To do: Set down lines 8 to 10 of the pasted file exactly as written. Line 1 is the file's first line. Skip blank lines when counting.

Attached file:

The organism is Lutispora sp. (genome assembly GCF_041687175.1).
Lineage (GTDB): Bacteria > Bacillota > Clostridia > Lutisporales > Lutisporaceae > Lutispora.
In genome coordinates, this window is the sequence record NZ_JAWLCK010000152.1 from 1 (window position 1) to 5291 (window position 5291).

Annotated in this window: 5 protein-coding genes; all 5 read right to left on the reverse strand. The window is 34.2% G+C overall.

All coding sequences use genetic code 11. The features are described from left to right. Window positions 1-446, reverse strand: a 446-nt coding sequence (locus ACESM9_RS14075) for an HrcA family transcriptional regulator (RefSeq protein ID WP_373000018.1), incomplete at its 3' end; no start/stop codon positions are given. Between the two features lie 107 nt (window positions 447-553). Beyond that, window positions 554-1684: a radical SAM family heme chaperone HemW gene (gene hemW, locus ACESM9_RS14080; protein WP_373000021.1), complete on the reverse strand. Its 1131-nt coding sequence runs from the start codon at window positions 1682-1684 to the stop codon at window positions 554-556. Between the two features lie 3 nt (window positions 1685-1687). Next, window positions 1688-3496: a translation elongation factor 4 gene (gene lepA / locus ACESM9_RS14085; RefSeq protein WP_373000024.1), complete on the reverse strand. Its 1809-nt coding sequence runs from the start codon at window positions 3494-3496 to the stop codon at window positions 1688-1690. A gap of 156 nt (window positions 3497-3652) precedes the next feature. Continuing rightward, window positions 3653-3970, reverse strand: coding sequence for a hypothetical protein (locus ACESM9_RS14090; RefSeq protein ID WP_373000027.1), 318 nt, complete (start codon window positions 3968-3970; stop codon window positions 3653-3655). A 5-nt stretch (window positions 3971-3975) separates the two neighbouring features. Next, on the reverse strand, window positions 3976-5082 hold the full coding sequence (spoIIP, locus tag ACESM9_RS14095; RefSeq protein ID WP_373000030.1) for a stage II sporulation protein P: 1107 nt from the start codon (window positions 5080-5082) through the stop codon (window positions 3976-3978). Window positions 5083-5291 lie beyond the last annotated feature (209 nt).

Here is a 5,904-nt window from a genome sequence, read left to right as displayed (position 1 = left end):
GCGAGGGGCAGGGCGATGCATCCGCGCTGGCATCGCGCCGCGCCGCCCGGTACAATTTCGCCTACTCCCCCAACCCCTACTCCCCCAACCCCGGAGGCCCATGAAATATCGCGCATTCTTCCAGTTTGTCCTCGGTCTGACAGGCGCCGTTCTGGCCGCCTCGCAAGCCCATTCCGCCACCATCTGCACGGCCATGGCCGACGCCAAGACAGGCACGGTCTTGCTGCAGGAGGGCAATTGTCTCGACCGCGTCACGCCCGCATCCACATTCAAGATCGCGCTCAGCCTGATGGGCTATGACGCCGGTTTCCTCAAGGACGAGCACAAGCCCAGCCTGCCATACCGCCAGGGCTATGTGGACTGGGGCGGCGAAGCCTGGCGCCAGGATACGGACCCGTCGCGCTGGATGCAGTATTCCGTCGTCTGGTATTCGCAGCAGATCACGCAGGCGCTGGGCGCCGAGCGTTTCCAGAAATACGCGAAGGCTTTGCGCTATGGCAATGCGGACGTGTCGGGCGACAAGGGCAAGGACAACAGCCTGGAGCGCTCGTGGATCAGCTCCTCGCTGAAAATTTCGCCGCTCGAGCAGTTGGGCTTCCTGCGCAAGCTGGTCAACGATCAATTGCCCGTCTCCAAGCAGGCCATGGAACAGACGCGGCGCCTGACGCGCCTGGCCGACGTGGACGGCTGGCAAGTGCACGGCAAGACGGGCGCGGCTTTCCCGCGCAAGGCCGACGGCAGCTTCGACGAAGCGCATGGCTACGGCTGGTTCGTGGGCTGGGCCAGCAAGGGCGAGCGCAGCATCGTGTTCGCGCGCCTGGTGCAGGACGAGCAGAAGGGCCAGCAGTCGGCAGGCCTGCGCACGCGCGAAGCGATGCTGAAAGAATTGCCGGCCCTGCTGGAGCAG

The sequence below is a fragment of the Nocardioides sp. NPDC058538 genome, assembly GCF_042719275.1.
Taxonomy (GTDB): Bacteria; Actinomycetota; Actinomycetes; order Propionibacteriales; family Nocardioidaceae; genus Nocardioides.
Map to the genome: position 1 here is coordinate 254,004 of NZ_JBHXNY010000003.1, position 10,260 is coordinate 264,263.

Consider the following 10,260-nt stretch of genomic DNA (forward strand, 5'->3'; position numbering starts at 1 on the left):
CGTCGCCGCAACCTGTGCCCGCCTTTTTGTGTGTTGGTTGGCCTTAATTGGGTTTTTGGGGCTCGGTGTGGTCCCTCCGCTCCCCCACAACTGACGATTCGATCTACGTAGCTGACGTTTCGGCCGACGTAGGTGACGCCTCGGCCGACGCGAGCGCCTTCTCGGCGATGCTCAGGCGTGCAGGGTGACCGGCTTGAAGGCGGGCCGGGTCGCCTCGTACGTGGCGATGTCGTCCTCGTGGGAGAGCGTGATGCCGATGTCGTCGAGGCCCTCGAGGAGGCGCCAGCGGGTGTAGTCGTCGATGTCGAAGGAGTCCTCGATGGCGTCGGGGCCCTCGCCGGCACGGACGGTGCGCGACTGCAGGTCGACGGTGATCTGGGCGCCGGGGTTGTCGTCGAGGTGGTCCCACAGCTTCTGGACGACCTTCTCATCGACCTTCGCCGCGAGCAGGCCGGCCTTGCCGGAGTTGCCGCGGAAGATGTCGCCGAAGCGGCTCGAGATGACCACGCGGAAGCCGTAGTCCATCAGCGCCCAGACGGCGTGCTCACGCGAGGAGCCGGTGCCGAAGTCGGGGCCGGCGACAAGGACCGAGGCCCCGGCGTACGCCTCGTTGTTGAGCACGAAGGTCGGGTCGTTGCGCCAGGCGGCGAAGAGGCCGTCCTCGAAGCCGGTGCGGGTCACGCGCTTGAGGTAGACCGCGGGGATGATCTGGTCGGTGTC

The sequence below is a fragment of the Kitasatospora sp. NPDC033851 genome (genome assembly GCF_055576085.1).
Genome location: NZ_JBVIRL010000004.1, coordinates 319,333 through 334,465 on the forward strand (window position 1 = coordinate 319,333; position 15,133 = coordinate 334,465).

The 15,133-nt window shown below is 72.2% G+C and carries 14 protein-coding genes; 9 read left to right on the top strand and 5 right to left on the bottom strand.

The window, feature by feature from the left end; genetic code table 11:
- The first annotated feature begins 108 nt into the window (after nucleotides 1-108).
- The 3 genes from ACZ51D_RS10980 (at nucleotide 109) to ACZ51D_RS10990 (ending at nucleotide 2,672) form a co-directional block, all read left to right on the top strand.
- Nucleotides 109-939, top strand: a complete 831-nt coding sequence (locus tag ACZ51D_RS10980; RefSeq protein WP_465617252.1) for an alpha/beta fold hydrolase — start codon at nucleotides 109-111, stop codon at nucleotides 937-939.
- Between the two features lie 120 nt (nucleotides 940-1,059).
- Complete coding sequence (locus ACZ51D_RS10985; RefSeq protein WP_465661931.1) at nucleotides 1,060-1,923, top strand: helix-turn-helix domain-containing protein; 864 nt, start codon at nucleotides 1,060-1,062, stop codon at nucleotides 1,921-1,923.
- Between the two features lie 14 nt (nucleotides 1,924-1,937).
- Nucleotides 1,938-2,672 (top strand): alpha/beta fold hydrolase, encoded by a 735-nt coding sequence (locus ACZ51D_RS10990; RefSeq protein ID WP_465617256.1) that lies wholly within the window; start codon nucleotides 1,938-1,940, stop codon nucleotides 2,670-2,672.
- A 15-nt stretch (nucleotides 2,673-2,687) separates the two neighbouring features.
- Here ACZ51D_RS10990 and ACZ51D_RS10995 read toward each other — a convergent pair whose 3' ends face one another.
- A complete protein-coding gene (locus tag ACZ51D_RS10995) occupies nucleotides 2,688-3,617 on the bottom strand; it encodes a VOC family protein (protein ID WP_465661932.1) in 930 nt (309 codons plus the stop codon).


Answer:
The sequence below is a fragment of the Nocardioides sp. NPDC058538 genome, assembly GCF_042719275.1.
Taxonomy (GTDB): Bacteria; Actinomycetota; Actinomycetes; order Propionibacteriales; family Nocardioidaceae; genus Nocardioides.
Map to the genome: position 1 here is coordinate 254,004 of NZ_JBHXNY010000003.1, position 10,260 is coordinate 264,263.